Technology Inspires Leadership in Teen Girls
A group of tech-savvy high school age girls from Kyrgyzstan mingled with U.S. Ambassador to Kyrgyzstan Pamela Spratlen in July as they proudly showed off information and communication technology (ICT) projects that they had created as participants of the Tech Age Girls (TAG) project. The project gave the girls an opportunity to travel away from their villages and meet each other, along with helping them develop leadership skills, a sense of volunteerism, and confidence. IREX’s youth and technology projects help young participants to develop marketable IT skills as well as the life skills to help them contribute meaningfully to the economic and civic life of their communities and nations.
Thirty-four out of 460 girls were selected based on what they learned and what they produced as young community leaders. Some conducted computer trainings for other youth, parents and neighbors while others worked with local women leaders to create content about them on the web. Seven of these girls later recreated this Tech Expo for the international participants of the Central Asia and Afghanistan Women’s Economic Symposium held in Bishkek where again they showcased different ICT tools, such as Storify, Twitter, Facebook, QR codes, and Google Earth. IREX has found that a program model in which youth train and inspire other youth and community members deepens the impact and sustainability of the work.
The girls suggested over 45 internet and media solutions for marketing and public relations companies, developed 11 Wikipedia articles on companies or their products in Kyrgyz and Russian languages, and created 14 media products.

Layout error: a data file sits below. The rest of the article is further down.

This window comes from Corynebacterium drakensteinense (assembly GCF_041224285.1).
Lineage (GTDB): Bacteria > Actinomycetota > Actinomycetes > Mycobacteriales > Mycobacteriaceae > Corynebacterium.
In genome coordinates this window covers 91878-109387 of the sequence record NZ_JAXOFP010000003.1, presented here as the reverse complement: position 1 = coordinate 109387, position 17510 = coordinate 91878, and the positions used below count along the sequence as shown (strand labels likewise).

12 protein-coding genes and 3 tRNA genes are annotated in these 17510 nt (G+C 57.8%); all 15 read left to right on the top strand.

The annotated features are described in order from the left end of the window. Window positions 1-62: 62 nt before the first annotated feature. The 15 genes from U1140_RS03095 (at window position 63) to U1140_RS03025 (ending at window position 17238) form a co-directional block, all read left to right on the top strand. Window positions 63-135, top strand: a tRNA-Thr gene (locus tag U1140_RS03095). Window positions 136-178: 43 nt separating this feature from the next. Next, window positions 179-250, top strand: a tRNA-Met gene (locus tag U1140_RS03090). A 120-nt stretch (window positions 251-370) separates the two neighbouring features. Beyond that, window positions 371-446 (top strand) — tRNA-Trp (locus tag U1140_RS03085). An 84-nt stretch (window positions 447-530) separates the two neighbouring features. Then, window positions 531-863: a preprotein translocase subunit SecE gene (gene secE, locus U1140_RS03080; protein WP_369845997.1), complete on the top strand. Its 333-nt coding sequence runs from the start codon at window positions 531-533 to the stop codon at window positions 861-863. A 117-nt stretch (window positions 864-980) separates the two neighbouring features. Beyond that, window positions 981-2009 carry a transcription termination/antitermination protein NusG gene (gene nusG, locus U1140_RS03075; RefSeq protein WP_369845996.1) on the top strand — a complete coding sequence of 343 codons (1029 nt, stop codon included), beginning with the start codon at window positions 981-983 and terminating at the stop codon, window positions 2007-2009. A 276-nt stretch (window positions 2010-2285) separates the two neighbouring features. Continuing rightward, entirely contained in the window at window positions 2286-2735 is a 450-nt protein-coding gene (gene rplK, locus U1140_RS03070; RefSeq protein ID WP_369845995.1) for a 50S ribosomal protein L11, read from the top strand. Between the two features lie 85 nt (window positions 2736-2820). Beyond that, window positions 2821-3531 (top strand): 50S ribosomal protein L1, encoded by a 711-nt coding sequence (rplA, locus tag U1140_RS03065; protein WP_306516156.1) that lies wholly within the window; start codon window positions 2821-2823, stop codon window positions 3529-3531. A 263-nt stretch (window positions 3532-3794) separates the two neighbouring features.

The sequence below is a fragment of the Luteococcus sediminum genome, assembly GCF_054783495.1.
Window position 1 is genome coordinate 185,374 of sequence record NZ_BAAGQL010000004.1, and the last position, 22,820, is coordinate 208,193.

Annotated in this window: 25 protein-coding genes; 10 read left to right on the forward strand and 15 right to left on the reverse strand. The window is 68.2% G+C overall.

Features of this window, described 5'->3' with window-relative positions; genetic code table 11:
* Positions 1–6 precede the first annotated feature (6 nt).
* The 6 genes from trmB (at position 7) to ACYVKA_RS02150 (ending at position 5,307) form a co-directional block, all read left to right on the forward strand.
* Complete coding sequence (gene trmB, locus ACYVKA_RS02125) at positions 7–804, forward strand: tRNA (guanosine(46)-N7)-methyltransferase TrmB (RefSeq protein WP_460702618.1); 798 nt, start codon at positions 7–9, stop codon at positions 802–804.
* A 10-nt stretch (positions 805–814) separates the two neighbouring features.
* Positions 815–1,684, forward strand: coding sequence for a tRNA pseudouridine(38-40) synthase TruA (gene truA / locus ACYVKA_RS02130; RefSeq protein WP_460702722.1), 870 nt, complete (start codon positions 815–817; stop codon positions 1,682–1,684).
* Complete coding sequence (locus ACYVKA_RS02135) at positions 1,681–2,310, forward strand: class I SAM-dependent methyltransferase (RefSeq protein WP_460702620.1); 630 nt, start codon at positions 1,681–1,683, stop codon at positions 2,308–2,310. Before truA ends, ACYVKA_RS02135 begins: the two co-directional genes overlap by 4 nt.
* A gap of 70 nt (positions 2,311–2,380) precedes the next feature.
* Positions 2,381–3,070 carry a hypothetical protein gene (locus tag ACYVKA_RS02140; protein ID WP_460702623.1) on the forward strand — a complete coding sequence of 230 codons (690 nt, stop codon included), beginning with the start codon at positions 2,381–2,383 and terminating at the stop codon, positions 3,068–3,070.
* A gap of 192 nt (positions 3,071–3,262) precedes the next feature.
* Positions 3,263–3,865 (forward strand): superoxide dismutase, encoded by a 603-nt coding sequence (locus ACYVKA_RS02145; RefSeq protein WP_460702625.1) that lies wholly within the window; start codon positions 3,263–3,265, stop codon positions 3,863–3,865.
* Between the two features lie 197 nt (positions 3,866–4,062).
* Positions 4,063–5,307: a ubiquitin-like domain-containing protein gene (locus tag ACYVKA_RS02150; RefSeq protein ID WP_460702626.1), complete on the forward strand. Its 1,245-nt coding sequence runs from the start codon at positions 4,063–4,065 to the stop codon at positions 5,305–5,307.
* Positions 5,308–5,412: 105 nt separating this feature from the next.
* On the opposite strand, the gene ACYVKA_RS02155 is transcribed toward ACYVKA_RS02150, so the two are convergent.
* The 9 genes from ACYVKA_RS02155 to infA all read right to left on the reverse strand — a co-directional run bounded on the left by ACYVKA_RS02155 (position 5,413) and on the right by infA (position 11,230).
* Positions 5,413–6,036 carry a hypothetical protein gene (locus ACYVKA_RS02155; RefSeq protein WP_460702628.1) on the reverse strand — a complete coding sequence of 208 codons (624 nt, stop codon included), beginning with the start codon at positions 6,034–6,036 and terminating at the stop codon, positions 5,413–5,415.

The event wrapped up a two-week long conference that involved a multi-faceted training series, which incorporated training in information technology, leadership, public speaking, teamwork, and negotiation. Further, as part of their training, the girls met with women-leaders from the government, business, and NGO sectors. The technology component in TAG is the hook in youth development. By interweaving technology into the curriculum with life skills, it serves as the tool to help shape and prepare these young women as effective future civic leaders.
TAG Participant Dariya Azina realized during the project that her desire to help her community was much bigger than she had thought before, “Thanks to TAG I got to know myself better. I have always known that I want to be useful for the society, but I haven’t realized how much I wanted it.”
The conference has wrapped up, but the TAG project will continue as three TAG finalists will travel to the United States this October to represent Kyrgyzstan to their American counterparts. Youth has the responsibility to not only lead their local community but also serve as global ambassadors. The three youth will return to Kyrgyzstan with a worldly perspective and understanding that they can apply to their lives and those around them.
Dariya said she thinks that access to knowledge and new skills will make them more competitive professionally. She said, “In fact, all human beings are born to make their own contribution, to stand out, to be better than others in doing something. I want Kyrgyz girls to stand out for being smart and quick-witted. Our girls are very smart, they just need to develop their potential, apply their knowledge on practice and go forward without fears.”
TAG is funded by the U.S. Department of State and is implemented by IREX. The conference was funded by the U.S. Department of State, the Embassy of the United States in Kyrgyzstan, and the Soros Foundation – Kyrgyzstan.
To get an inside scoop of what it's like to work on the TAG project, see Program Officer Myahriban Karyagdyyeva's blog.